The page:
Sodium-Ion Batteries: A sustainable alternative to Lithium-Ion?
By Jordan Lindsay, Adriana Merino, Robert Pell, Phoebe Whattoff
In this white paper, we investigate the potential environmental impacts of sodium-ion batteries, which are causing a buzz in the commercial rechargeable battery market!Download
What you will gain from this paper
While early research suggests that sodium-ion batteries (SIBs) may be a sustainable alternative to lithium-ion batteries (LIBs) due to the abundant and cost-effective sources of sodium-containing materials used in their production, it is still unclear which battery type and chemistry are the most suitable and sustainable for their respective applications. With lithium-ion batteries featuring so prominently in discussions regarding decarbonisation, the lens is shifting to supply chain impacts as EU sustainability regulations come into play in the sector.
This specific white paper is focused on sodium-ion vs lithium-ion as a key battery material.
The growth of sodium-ion batteries
Sodium-ion batteries (SIBs) have gained interest in the commercial market owing to the fact that they contain materials with high crustal abundance. This is particularly pressing as risks increase to access to critical materials like lithium, nickel, and cobalt.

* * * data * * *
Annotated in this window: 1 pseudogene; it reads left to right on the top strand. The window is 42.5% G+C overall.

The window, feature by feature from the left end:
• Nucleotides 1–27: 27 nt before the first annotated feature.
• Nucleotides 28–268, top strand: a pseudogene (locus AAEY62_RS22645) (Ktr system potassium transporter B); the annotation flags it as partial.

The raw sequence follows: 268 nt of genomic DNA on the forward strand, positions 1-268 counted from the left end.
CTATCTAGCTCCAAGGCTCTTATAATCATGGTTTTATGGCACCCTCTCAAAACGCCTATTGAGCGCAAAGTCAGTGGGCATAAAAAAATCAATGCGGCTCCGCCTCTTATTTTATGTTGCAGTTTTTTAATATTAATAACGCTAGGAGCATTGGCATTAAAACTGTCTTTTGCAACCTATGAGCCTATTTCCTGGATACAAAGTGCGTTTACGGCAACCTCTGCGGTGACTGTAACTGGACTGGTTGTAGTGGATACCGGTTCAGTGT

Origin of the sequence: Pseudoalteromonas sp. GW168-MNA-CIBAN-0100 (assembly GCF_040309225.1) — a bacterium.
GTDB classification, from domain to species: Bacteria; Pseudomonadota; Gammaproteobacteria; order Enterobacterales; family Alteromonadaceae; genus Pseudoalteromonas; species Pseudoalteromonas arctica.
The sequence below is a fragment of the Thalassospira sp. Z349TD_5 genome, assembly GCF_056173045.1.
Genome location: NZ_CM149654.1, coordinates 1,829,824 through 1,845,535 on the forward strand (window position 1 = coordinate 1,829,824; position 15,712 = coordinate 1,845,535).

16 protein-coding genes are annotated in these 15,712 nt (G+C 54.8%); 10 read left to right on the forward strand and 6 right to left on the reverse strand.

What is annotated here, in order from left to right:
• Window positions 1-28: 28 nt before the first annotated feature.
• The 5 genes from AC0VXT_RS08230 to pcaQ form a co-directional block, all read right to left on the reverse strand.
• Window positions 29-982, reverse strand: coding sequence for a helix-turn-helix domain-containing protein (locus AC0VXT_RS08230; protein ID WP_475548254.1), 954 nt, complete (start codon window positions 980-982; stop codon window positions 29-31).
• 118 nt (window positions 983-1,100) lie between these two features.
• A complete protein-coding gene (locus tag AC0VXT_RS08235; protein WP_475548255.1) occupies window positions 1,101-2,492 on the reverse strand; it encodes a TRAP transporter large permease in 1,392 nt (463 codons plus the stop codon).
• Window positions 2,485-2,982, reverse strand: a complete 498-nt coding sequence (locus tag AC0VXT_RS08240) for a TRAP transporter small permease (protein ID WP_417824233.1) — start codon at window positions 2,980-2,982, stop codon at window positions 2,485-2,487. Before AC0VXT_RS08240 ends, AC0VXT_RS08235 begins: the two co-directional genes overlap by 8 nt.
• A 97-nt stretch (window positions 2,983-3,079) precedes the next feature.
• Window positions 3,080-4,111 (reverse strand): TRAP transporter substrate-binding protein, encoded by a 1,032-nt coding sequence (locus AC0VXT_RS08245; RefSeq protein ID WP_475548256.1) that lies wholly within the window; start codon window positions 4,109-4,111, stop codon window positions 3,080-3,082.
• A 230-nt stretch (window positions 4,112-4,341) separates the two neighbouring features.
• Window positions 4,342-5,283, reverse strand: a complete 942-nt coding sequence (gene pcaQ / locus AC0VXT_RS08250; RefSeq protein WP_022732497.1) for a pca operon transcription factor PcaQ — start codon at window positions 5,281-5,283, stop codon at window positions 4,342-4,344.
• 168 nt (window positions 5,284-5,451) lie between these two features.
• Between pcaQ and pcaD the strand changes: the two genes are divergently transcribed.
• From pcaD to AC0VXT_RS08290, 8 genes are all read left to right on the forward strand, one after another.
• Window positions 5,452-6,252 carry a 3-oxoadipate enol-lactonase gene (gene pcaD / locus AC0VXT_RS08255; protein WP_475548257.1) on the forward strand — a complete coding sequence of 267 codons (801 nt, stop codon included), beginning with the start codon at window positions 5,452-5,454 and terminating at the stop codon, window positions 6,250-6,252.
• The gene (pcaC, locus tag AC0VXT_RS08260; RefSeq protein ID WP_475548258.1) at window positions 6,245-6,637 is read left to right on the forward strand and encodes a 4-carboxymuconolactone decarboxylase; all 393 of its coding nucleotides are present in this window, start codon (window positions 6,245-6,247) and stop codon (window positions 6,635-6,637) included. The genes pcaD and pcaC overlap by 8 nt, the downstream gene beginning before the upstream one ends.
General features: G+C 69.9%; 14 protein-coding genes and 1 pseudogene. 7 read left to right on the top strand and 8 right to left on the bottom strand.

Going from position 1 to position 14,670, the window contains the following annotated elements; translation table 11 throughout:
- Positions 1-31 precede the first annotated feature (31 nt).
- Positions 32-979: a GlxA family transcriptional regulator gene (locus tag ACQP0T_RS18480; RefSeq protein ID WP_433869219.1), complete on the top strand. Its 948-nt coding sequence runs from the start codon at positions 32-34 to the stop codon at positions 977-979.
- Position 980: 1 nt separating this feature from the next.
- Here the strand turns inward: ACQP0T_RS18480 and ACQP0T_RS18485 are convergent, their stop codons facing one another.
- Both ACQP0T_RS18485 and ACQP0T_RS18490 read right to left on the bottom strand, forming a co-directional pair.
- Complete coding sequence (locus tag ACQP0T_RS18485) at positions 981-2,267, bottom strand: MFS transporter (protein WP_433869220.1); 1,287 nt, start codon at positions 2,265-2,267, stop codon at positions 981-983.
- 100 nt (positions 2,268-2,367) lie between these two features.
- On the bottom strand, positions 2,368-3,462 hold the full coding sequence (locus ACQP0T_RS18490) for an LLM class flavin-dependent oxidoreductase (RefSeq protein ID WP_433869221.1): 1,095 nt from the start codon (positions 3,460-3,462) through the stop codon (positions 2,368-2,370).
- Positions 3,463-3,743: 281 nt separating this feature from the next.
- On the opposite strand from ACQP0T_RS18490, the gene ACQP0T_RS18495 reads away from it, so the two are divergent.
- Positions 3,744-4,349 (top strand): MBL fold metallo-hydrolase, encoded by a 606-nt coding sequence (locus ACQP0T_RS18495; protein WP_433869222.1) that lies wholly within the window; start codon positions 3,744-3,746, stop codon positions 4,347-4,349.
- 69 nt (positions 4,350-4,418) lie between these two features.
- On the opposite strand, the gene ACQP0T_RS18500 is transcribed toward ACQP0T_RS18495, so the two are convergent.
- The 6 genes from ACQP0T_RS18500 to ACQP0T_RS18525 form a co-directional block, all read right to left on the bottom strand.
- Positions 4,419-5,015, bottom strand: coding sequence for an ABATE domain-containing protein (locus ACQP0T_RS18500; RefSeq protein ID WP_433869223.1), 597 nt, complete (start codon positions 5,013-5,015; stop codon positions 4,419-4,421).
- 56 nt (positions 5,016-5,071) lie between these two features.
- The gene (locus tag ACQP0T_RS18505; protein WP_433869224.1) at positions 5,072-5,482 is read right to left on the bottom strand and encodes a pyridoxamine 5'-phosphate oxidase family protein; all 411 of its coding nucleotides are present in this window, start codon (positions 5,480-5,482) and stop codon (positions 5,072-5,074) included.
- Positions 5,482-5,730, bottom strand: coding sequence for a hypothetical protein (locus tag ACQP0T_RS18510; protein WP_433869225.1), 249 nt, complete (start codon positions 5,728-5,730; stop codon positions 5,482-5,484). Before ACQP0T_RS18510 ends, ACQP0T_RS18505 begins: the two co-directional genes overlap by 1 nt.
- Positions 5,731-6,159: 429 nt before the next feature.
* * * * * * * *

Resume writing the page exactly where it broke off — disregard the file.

Comparing the Performance of Sodium-ion vs Lithium-ion
When considering the electrochemical properties of batteries, LIBs with high nickel content such as nickel manganese cobalt (NMC) have the highest energy density values ranging from 200-300 Wh/kg, compared to 90-150 Wh/kg for lithium iron phosphate (LFP), a second popular cathode chemistry.
The importance of the embodied impacts of precursors
When considering climate change impacts of LIBs using LCA, investigating the upstream embodied impact of anode precursor materials such as natural and synthetic anode grade graphite powder is critical due to their energy-intensive production processes. The same approach should be applied to SIBs to address possible environmental hotspots of potential LIB replacements.
Considering the use phase
The climate change impact values of SIBs can look very different when you take into considering the use phase. Low capacity cells with high cycle lives may compare more favourably to high capacity cells with low cycle lives in terms of environmental performance. This is an important consideration for the study.
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